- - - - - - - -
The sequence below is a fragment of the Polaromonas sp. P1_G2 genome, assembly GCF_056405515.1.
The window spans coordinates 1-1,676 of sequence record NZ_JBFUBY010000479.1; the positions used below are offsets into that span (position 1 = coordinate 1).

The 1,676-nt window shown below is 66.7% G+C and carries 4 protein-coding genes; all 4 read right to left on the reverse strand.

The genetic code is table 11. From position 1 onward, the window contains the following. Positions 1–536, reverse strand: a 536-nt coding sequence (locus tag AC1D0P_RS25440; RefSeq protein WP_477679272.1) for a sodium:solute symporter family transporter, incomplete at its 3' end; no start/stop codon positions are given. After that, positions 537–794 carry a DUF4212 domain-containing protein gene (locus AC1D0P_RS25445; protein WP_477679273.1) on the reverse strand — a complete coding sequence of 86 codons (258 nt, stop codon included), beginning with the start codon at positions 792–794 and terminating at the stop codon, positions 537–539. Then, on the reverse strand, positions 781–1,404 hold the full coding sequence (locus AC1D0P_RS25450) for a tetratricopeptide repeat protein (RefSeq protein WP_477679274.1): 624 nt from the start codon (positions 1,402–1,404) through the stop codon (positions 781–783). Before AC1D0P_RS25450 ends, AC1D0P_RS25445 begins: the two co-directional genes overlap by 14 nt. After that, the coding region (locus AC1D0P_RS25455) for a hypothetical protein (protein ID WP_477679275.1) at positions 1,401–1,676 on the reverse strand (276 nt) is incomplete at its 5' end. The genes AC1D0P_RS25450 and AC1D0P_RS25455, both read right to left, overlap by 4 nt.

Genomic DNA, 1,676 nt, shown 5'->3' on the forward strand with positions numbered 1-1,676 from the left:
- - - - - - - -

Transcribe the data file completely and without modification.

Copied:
The sequence below is a fragment of the Polaromonas sp. P1_G2 genome, assembly GCF_056405515.1.
The window spans coordinates 1-1,676 of sequence record NZ_JBFUBY010000479.1; the positions used below are offsets into that span (position 1 = coordinate 1).

The 1,676-nt window shown below is 66.7% G+C and carries 4 protein-coding genes; all 4 read right to left on the reverse strand.

The genetic code is table 11. From position 1 onward, the window contains the following. Positions 1–536, reverse strand: a 536-nt coding sequence (locus tag AC1D0P_RS25440; RefSeq protein WP_477679272.1) for a sodium:solute symporter family transporter, incomplete at its 3' end; no start/stop codon positions are given. After that, positions 537–794 carry a DUF4212 domain-containing protein gene (locus AC1D0P_RS25445; protein WP_477679273.1) on the reverse strand — a complete coding sequence of 86 codons (258 nt, stop codon included), beginning with the start codon at positions 792–794 and terminating at the stop codon, positions 537–539. Then, on the reverse strand, positions 781–1,404 hold the full coding sequence (locus AC1D0P_RS25450) for a tetratricopeptide repeat protein (RefSeq protein WP_477679274.1): 624 nt from the start codon (positions 1,402–1,404) through the stop codon (positions 781–783). Before AC1D0P_RS25450 ends, AC1D0P_RS25445 begins: the two co-directional genes overlap by 14 nt. After that, the coding region (locus AC1D0P_RS25455) for a hypothetical protein (protein ID WP_477679275.1) at positions 1,401–1,676 on the reverse strand (276 nt) is incomplete at its 5' end. The genes AC1D0P_RS25450 and AC1D0P_RS25455, both read right to left, overlap by 4 nt.

Genomic DNA, 1,676 nt, shown 5'->3' on the forward strand with positions numbered 1-1,676 from the left: